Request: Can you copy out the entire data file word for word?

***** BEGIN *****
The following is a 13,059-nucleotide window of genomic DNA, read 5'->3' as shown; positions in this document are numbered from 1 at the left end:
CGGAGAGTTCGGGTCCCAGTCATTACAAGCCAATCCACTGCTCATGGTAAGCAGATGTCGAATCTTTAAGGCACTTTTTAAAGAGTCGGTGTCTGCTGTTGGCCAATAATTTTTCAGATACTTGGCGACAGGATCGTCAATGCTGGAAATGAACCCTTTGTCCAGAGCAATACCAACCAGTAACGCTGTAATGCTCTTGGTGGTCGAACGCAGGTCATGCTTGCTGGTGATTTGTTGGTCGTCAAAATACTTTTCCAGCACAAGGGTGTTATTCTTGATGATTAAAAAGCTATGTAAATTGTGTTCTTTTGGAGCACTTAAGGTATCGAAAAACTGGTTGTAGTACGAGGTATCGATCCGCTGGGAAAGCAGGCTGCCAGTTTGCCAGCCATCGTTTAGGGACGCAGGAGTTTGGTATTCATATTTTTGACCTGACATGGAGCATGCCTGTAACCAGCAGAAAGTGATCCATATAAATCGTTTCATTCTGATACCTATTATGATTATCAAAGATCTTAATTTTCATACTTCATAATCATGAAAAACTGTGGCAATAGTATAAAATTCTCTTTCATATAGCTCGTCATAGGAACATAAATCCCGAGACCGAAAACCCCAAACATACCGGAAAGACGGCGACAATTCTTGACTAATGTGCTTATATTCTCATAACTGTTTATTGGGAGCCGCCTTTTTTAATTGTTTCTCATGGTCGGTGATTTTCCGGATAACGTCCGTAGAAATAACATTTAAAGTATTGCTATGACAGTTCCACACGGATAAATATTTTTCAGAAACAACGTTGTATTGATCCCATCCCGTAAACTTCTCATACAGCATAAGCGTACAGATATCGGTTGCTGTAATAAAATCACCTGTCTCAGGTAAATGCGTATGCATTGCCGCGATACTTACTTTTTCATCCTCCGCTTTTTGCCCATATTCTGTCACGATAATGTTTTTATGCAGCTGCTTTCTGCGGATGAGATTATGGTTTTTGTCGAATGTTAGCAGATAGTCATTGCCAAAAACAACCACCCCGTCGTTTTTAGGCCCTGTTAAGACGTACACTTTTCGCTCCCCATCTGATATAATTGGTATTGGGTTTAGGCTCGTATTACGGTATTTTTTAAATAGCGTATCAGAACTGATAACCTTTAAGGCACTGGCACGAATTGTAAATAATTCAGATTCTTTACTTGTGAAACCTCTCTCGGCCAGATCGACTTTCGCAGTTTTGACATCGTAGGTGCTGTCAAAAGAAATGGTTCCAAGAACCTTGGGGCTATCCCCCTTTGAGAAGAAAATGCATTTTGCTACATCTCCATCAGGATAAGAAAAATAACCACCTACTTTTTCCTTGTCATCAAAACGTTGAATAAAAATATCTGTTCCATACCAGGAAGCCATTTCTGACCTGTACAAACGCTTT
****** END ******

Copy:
The following is a 13,059-nucleotide window of genomic DNA, read 5'->3' as shown; positions in this document are numbered from 1 at the left end:
CGGAGAGTTCGGGTCCCAGTCATTACAAGCCAATCCACTGCTCATGGTAAGCAGATGTCGAATCTTTAAGGCACTTTTTAAAGAGTCGGTGTCTGCTGTTGGCCAATAATTTTTCAGATACTTGGCGACAGGATCGTCAATGCTGGAAATGAACCCTTTGTCCAGAGCAATACCAACCAGTAACGCTGTAATGCTCTTGGTGGTCGAACGCAGGTCATGCTTGCTGGTGATTTGTTGGTCGTCAAAATACTTTTCCAGCACAAGGGTGTTATTCTTGATGATTAAAAAGCTATGTAAATTGTGTTCTTTTGGAGCACTTAAGGTATCGAAAAACTGGTTGTAGTACGAGGTATCGATCCGCTGGGAAAGCAGGCTGCCAGTTTGCCAGCCATCGTTTAGGGACGCAGGAGTTTGGTATTCATATTTTTGACCTGACATGGAGCATGCCTGTAACCAGCAGAAAGTGATCCATATAAATCGTTTCATTCTGATACCTATTATGATTATCAAAGATCTTAATTTTCATACTTCATAATCATGAAAAACTGTGGCAATAGTATAAAATTCTCTTTCATATAGCTCGTCATAGGAACATAAATCCCGAGACCGAAAACCCCAAACATACCGGAAAGACGGCGACAATTCTTGACTAATGTGCTTATATTCTCATAACTGTTTATTGGGAGCCGCCTTTTTTAATTGTTTCTCATGGTCGGTGATTTTCCGGATAACGTCCGTAGAAATAACATTTAAAGTATTGCTATGACAGTTCCACACGGATAAATATTTTTCAGAAACAACGTTGTATTGATCCCATCCCGTAAACTTCTCATACAGCATAAGCGTACAGATATCGGTTGCTGTAATAAAATCACCTGTCTCAGGTAAATGCGTATGCATTGCCGCGATACTTACTTTTTCATCCTCCGCTTTTTGCCCATATTCTGTCACGATAATGTTTTTATGCAGCTGCTTTCTGCGGATGAGATTATGGTTTTTGTCGAATGTTAGCAGATAGTCATTGCCAAAAACAACCACCCCGTCGTTTTTAGGCCCTGTTAAGACGTACACTTTTCGCTCCCCATCTGATATAATTGGTATTGGGTTTAGGCTCGTATTACGGTATTTTTTAAATAGCGTATCAGAACTGATAACCTTTAAGGCACTGGCACGAATTGTAAATAATTCAGATTCTTTACTTGTGAAACCTCTCTCGGCCAGATCGACTTTCGCAGTTTTGACATCGTAGGTGCTGTCAAAAGAAATGGTTCCAAGAACCTTGGGGCTATCCCCCTTTGAGAAGAAAATGCATTTTGCTACATCTCCATCAGGATAAGAAAAATAACCACCTACTTTTTCCTTGTCATCAAAACGTTGAATAAAAATATCTGTTCCATACCAGGAAGCCATTTCTGACCTGTACAAACGCTTT